© Copyright Stuart Robinson 2012. All Rights Reserved


So how do you normally go about your writing? What’s your creative process?
“Generally when I try too hard to sit down and write I find it harder to get something good. Normally I just think of things and try and record them into my phone without looking like too much of a weirdo if I’m in public. Then at some point I’ll sit down at a piano or at my computer and make some songs out of the ideas. Sometimes things come together really quickly, sometimes it can take ages.”

For some people, age seems to be a barrier into the music industry, even in their early twenties. Has age ever been an issue for you?
“No, not really. I mean, I’m 25 and I only got signed at the end of last year, and I only started thinking about doing music at the age of like 21/22 when I left uni. I wanted to be a journalist, it didn’t even occur to me to do music as a job. And only really realistically for the last sort of two or so years. I mean, look at a lot of people that are sort of releasing stuff at the moment, people like Michael Kiwanuka who’s 25. Ultimately if you’re doing something good or different and you work hard, your age shouldn’t and doesn’t really matter. I mean, Wretch 32 is in his 30s and he did pretty well as a “new artist” didn’t he?”

It also seems that many people find money to be an issue, especially with some musical equipment being so expensive. Was money ever an issue for you?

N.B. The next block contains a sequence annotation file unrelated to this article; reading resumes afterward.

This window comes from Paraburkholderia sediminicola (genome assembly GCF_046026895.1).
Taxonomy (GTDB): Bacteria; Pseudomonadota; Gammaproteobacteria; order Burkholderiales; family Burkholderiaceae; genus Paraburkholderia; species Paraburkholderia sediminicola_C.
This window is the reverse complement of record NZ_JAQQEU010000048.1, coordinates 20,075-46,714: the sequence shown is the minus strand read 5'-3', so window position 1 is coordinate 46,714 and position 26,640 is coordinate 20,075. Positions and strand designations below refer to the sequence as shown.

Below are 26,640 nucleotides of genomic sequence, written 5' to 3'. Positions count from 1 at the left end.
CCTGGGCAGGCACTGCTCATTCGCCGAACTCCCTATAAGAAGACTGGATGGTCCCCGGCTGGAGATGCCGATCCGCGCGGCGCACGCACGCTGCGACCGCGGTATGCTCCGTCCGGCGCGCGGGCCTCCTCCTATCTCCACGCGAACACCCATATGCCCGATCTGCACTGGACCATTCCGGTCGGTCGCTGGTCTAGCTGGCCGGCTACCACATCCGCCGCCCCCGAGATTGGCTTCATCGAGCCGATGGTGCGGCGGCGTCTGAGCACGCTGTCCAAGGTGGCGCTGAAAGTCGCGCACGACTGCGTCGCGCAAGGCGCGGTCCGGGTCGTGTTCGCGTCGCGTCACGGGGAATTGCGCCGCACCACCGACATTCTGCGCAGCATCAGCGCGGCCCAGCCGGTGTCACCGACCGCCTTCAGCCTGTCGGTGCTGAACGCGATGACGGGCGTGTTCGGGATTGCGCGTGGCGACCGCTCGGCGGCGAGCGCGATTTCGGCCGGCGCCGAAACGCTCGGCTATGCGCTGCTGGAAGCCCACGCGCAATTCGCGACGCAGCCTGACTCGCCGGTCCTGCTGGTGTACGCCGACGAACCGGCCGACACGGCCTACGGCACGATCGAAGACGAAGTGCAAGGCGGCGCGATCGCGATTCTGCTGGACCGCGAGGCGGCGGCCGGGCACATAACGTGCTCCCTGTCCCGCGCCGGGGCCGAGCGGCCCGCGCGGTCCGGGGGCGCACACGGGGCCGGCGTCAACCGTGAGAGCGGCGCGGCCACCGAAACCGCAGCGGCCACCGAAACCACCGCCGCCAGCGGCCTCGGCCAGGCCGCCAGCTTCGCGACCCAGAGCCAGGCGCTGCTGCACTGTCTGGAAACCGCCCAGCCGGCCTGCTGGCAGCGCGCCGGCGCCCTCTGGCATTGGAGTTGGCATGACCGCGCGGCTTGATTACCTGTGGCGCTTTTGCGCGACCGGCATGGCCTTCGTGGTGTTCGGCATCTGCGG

“When I first started out I was juggling a full time job and doing gigs in the evening and trying to record. And I guess it was quite hard. When I started being managed by that slightly bigger company, luckily my parents were just quite cool and encouraged me to stay at their house, so that I didn’t have to work other jobs quite so much. It was amazing having a bit more time to spend on making my music. I’m very lucky though that I’ve got parents who live in London and who were happy for me to stay with them for free. It’s definitely difficult, and equipment is expensive. But then again, a friend of mine recorded his first songs through the built in microphone in his laptop, and it was those recordings that lead him to work with a producer and make his album properly.”

How did you go about getting gigs when you first started?
“When I moved back to London from university I didn’t know anyone who made music or anything like that, so I found it really difficult. In terms of starting out, I think I just got in touch with people, that’s all you can really do isn’t it. Do a bit of research into where would be appropriate for you to play and find out who the promoter is and send them an email. But also, I guess, understand that they’re going to be getting really quite a lot of emails from probably quite a lot of other people.”

Do you have any other advice that could help out newcomers to the music business?
“I guess for me, I would just say to be incredibly harsh on yourself and your song writing. Also that there are so many people who have nice or interesting voices or who can play their instruments well, I guess if you want to do music as your job you have to understand that obviously other people have to like it, and there has to be something about it that’s interesting, or different, or progressive, or whatever. And just to be really harsh on yourself, which can be quite difficult, but try and look at your songs objectively and not be too attached to them if they’re not good enough.”